Second, the Christian Miao Village -- Christian missionaries around the world and in China have a long and complex history. Last year, when I was collecting magic lantern slides for an exhibiton in China, I discovered that many of the earliest photographs of China were taken by Christian missionaries. These were primarily used to educate audiences and seek funds back in the Western world. In searching for the history of this Christian Miao village, I have only traced a few strands of this complex web, which I present below. If anyone reading this has more detailed information, I will appreciate hearing from you (email@example.com).
During my 2006 visit, I was told by one of the Miao community leaders (through an interpreter) that "Christian missionaries came to us a long time ago. They lived and died with us. And we have been a dedicated Christian community ever since. We do not drink alcohol, smoke or lock our doors and on special Christian holidays the villages in our area get together to celebrate."
The Jin Fei Bao documentary offers the following information: Pastor Bogeri, from the Shikamen area, taught the people in Gong Dong Qing the gospel and how to read in the Miao language. The first Christian shrine was in Huaming Village and by 1903 Christianity had reached Sanpu Hill of Wuding County. In 1904 it reached Gong Dong Qing; it took 32 years. Pastor Long and other missionaries also taught us.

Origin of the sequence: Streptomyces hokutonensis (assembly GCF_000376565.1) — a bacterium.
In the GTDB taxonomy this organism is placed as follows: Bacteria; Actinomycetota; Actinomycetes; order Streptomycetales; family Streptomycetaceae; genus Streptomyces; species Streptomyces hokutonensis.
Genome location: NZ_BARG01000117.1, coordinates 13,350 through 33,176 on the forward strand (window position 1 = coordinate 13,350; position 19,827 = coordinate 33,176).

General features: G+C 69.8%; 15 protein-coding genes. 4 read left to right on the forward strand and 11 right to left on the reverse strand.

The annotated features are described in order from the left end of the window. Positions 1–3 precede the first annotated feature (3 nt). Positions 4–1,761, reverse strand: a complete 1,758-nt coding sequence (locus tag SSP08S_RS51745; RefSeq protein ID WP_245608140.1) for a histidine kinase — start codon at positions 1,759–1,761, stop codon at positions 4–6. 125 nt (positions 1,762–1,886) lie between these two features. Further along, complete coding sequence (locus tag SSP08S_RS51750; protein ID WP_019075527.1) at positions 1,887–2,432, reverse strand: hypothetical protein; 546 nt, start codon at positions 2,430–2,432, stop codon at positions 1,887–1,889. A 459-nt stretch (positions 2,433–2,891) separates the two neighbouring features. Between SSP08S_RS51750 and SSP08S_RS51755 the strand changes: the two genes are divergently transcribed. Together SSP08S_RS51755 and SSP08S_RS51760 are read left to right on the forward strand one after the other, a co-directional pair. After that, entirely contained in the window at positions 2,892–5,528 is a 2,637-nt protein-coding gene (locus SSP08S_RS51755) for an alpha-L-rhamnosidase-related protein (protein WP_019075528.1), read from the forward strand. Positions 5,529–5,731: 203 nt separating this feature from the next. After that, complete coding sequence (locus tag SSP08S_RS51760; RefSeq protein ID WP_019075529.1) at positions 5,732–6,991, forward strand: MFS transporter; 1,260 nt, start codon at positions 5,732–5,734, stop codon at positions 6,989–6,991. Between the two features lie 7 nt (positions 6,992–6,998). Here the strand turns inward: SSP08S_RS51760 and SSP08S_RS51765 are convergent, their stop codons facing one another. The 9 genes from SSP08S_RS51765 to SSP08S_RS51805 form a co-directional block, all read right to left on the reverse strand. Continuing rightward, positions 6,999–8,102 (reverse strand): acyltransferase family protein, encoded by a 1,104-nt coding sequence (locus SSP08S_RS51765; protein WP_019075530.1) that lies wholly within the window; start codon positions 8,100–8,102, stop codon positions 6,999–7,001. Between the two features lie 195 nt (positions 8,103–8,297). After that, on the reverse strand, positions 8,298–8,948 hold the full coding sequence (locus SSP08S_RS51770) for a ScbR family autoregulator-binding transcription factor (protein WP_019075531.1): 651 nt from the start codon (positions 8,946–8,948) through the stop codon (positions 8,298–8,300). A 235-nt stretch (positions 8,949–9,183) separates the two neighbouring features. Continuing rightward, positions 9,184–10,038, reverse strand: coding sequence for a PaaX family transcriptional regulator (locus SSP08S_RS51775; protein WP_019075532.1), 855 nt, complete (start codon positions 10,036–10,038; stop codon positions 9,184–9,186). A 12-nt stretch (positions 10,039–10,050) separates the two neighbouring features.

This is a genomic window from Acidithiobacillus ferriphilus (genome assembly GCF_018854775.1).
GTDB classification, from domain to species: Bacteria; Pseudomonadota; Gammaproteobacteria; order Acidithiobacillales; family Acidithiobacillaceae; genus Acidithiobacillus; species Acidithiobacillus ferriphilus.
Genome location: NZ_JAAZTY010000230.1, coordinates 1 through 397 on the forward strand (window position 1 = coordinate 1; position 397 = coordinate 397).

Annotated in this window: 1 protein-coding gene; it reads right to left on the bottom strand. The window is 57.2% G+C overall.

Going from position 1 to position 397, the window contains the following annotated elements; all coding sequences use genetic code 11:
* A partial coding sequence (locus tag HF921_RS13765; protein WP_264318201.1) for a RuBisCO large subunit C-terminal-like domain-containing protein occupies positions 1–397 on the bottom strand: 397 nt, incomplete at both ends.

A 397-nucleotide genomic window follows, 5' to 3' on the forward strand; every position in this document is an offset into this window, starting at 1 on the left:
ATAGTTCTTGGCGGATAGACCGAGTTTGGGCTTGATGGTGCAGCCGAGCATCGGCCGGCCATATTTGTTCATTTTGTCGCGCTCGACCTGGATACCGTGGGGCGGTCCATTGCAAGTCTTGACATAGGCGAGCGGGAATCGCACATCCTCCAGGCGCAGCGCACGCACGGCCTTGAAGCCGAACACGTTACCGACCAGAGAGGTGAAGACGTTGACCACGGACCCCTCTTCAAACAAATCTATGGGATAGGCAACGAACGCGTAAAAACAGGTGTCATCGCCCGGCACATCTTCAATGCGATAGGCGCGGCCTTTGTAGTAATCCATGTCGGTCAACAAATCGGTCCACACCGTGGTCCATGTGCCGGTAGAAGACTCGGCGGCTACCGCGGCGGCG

Fei Bao also writes that "in 1923, Guo Xiu Feng established Northwestern Yunnan Six Minorities League, and established the Miao Missionary General Committee in Sa Pu Mountain, and Mu Yang Church is one of the seven branches. Mu Yang Church took charge of churches in Fu Ming, Song Ming and West Hill District. From 1925 to 1945, Long Xue was the elder and Zhang Xing Yi was the preacher."